Olympic athletes will sleep on ‘no-sex’ beds made from cardboard

You read that right. Olympic athletes will be sleeping on cardboard beds to deter them from having sex during the pandemic.

There’s a lot going on with the Tokyo Olympics right now, and this latest development requires abstinence from all of the competitors.

Designed and manufactured by the Japanese bedding company, Airweave, the no-sex beds are made entirely from recycled cardboard, suitable for use by one person at a time.

Cardboard beds

The mattresses that the athletes are sleeping on are also recyclable, having been made from polyethylene fibres.

These mattresses are customisable, with athletes being allowed to have them modified at an onsite “mattress fitting centre” where additional layers can be added for comfort.

“Our signature modular mattress design allows for firmness customizations at the shoulder, waist and legs to achieve proper spine alignment and sleep posture, allowing for the highest level of personalization for each athlete’s unique body type,” explained Airweave.

The manufacturer created “18,000 beds and mattresses”, with 8,000 of them destined to be “repurposed for use by athletes at the Paralympics”.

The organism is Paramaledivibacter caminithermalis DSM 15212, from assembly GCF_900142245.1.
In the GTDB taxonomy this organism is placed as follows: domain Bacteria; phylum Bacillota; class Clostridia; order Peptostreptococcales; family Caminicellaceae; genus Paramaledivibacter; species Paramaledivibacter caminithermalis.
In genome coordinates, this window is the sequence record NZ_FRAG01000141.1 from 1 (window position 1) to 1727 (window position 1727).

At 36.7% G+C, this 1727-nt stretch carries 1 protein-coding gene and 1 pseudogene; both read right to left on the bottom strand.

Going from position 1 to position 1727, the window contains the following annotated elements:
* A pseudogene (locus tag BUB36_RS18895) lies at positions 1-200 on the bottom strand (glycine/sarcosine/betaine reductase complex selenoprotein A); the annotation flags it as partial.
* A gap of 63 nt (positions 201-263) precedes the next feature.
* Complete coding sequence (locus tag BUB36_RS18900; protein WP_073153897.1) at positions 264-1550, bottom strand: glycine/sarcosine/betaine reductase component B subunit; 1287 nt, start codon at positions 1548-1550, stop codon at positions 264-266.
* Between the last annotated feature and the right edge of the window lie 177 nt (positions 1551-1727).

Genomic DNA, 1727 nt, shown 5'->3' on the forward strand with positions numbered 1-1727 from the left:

Originally, the beds were designed to fit with: “The Sustainability Concept of the Tokyo 2020 Games”.

This initiative aims “to deliver [a] sustainable Games and showcase solution models of global sustainability challenges to people in Japan and around the world”.

When speaking with Dezeen Magazine (an online publication focusing on architecture and interior design), Airweave had this to say regarding their product: “The concept was to make a lightweight, easy-to-assemble mattress and meet the Games’ Sustainability Plan.”

But it’s a tweet by American track and field star, Paul Chelimo, which has caught everyone’s attention.

“Beds to be installed in Tokyo Olympic Village will be made of cardboard, this is aimed at avoiding intimacy among athletes,” tweeted Chelimo. The 2016 silver medallist further elaborated with: “Beds will be able to withstand the weight of a single person to avoid situations beyond sports.”

Situations… is that what the kids are calling it now?

Despite Airweave’s explanation for their involvement in this year’s Games, it has been widely speculated that Olympic officials don’t want athletes to engage in sex amidst the COVID-19 pandemic.

Olympic Villages have reputations for being hotbeds of promiscuity. This year, it has been reported that “160,000 [condoms] have been distributed” in the Olympic Village, but not for the reason you think.

The Tokyo Olympics Organising Committee has handed them out for educational purposes – to promote safe sex.

“Our intent and goal is not for athletes to use the condoms at the Olympic Village, but to help with awareness by taking them back to their own countries,” they said in a statement.

Ok… sure.